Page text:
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Your New Family Member
It is important to make an appointment at the vet for a health check as soon as possible.
This appointment usually consists of a thorough check of your puppy, advice regarding worming, your puppy's diet and your puppy's first vaccination. Another appointment will need to be made for the second vaccination in two to four weeks time depending on age.
A period of isolation from other dogs will be necessary from the first appointment up to and following the second vaccination. Your vet will advise you on this.
Vaccinations need to be topped up annually with a booster given at the annual health check up.
A second vaccination is available known as Kennel Cough, this is given once annually for dogs that are boarding or living in areas that are known for high levels of kennel cough i.e. Dun Laoghaire, Dublin.
1st Vaccination 6-8 weeks of age
2nd Vaccination 10-12 weeks of age
Training and Socialising
Training and socialising your new puppy can be an exciting and pleasurable experience and it is an important one.
Start by calling your puppy by its new name this is the first step.
After having all his necessary vaccinations, it is time to take your puppy out into the world, take care at first to find quiet areas away from busy roads and noisy traffic as these could make `your puppy nervous. You should build up your puppy's exposure to these new environments slowly.
For your own peace of mind and the safety of your puppy, it is essential that they learn to walk on a lead and collar sooner rather than later and should be done within the confines of your home and garden.
Start with a soft collar without a lead placed around the puppy's neck, it is best to allow two fingers between the neck and collar, for approximately ten to fifteen minutes at a time. Repeat this throughout the day for a few days. Once your puppy is comfortable with their new collar, you can attach the lead and encourage them to follow you. This will probably be greeted with a look of confusion, pulling, or even laying down for the first few times, but with encouragement and positive reinforcement, in just a short period or time your pup will be walking quite happily on their lead.
Once your puppy has gained in confidence it is a good idea to take him out and about with you to get used to other dogs and the noise of traffic and people. Local training classes can also be useful for socialising and putting you on the right track too
If you own a car the sooner your puppy gets used to it the better. Start with short trips to the local park building up to longer trips as time progresses. He will need a harness t keep him safe in the car, this will attach to a seat belt and keep them from moving around the car and distracting you while you drive.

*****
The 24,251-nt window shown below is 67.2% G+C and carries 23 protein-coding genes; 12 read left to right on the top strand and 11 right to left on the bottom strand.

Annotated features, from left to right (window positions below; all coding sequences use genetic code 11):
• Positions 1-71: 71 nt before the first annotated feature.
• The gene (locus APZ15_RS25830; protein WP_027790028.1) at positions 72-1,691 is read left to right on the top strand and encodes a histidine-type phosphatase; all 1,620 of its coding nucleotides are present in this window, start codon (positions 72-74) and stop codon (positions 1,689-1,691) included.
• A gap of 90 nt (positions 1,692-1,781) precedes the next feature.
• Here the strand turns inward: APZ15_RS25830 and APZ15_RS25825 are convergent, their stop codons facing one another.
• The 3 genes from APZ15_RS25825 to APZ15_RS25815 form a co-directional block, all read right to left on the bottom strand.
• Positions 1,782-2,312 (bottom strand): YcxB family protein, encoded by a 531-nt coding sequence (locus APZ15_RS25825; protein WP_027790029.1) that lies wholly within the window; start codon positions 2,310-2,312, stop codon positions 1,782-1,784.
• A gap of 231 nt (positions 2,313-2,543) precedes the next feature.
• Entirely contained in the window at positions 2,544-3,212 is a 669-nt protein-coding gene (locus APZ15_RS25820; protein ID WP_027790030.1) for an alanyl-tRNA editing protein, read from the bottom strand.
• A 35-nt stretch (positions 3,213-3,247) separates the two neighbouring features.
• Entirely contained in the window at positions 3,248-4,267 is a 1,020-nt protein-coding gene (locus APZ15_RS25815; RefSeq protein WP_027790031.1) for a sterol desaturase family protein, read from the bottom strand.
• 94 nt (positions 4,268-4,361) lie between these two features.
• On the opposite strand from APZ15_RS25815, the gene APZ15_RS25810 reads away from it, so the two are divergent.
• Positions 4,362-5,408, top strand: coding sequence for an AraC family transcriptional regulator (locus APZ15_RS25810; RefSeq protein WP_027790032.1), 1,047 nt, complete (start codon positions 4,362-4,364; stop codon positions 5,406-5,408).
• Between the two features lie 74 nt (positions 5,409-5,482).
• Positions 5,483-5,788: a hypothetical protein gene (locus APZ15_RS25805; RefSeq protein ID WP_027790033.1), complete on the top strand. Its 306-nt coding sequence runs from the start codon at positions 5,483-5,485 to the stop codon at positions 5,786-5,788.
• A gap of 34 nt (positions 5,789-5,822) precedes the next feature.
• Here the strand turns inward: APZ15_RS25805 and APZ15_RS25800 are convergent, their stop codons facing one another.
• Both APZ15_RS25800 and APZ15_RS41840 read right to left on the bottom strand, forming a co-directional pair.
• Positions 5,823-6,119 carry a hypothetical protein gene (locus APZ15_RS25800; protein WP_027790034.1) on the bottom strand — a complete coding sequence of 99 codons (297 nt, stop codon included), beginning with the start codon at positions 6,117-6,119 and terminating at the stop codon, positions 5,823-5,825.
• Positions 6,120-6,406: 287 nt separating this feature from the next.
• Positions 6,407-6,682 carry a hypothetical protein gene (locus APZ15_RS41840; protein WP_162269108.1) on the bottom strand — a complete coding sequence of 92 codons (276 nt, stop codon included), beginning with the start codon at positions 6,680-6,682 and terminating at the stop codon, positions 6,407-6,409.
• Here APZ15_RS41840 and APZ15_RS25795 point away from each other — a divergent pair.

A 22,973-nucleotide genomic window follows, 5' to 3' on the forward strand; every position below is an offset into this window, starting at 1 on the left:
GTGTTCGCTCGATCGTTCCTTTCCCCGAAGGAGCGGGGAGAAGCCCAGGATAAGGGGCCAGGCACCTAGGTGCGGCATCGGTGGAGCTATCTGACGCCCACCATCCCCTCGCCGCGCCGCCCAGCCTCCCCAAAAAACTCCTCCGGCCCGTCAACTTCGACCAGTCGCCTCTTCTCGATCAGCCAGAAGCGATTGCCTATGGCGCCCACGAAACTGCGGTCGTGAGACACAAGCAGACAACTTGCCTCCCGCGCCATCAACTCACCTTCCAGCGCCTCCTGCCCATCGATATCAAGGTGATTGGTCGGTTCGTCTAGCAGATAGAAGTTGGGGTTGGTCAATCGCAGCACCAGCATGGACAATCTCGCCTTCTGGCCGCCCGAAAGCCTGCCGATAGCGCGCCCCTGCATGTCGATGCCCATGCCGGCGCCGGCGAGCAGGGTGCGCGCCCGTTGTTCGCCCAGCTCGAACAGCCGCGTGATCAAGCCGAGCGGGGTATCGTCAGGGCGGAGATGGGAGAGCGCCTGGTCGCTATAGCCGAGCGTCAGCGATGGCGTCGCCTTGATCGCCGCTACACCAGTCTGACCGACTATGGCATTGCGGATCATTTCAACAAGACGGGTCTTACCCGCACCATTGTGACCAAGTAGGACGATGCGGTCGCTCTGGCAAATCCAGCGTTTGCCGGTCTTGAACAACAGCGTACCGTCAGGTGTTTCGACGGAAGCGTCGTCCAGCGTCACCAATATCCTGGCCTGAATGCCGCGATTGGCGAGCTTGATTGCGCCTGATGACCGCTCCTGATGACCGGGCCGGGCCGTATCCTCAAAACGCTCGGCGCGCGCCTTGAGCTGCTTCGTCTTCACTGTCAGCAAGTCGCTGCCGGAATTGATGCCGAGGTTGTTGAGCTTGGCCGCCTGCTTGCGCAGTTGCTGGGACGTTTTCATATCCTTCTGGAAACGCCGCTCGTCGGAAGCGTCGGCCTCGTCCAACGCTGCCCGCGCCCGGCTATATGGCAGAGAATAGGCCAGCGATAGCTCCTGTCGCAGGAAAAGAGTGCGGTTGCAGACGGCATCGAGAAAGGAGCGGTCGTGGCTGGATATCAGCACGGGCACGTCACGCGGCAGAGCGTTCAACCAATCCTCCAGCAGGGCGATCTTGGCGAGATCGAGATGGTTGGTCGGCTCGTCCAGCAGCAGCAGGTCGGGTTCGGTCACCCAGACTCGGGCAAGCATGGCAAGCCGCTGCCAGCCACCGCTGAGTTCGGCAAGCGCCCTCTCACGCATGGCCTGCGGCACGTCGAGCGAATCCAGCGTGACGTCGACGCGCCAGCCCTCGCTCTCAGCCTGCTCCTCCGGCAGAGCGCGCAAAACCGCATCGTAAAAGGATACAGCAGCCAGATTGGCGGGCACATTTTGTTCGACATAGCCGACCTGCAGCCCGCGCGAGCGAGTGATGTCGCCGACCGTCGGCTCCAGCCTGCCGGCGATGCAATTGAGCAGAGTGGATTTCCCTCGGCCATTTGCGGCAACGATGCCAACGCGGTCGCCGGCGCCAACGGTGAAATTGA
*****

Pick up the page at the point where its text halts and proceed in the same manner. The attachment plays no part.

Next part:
House training should start the moment your puppy arrives in its new home and newspaper training is usually the best way to behind this.
Place sheets of newspaper on the floor leafing to an outside door, over a short period of time slowly reduce the sheets of paper until only one remains next to the door, then outside. You play a big role in helping your puppy to be clean in the house so do be vigilant at all times and offer praise and encouragement when they get it right. The most usual times that a puppy will need to relieve itself is on waking from sleep and after finishing a meal, but all puppies are different and you will soon get to know the characteristics of your own.
It is a good idea to groom your puppy regularly from an early age, this will get him used to being handled and examined. Use a soft brush when they are young and be gentle, make it a pleasant experience for the pup. Examine the ears, eyes, and anal region and get the pup used to their paws being held. This is something they can sometimes be uncomfortable with when older but will often need their nails cut, being accustomed to having their paws handled form a young age will make it a less stressful experience for both the pup and the groomer or vet!
You should consider your dogs breed when thinking of grooming. A lot of breeds will need frequent grooming i.e. Bichons need grooming every 8-12 weeks while a German Shepard may only need grooming every four months. Starting your dogs professional grooming experience begin at six months of age.
Things to avoid
It is essential at this time not to overdo your puppies exercise, his bones are still soft and to much muscle build up can lead to deformity of the bones. Do not allow your puppy to walk up and down stairs and jump off of high places, as this can cause serious damage to his bone that may not become evident until later in life.
Please also read our section on neutering .
If you have any questions or problems with your puppy , contact your vet where a staff member will be happy to help.
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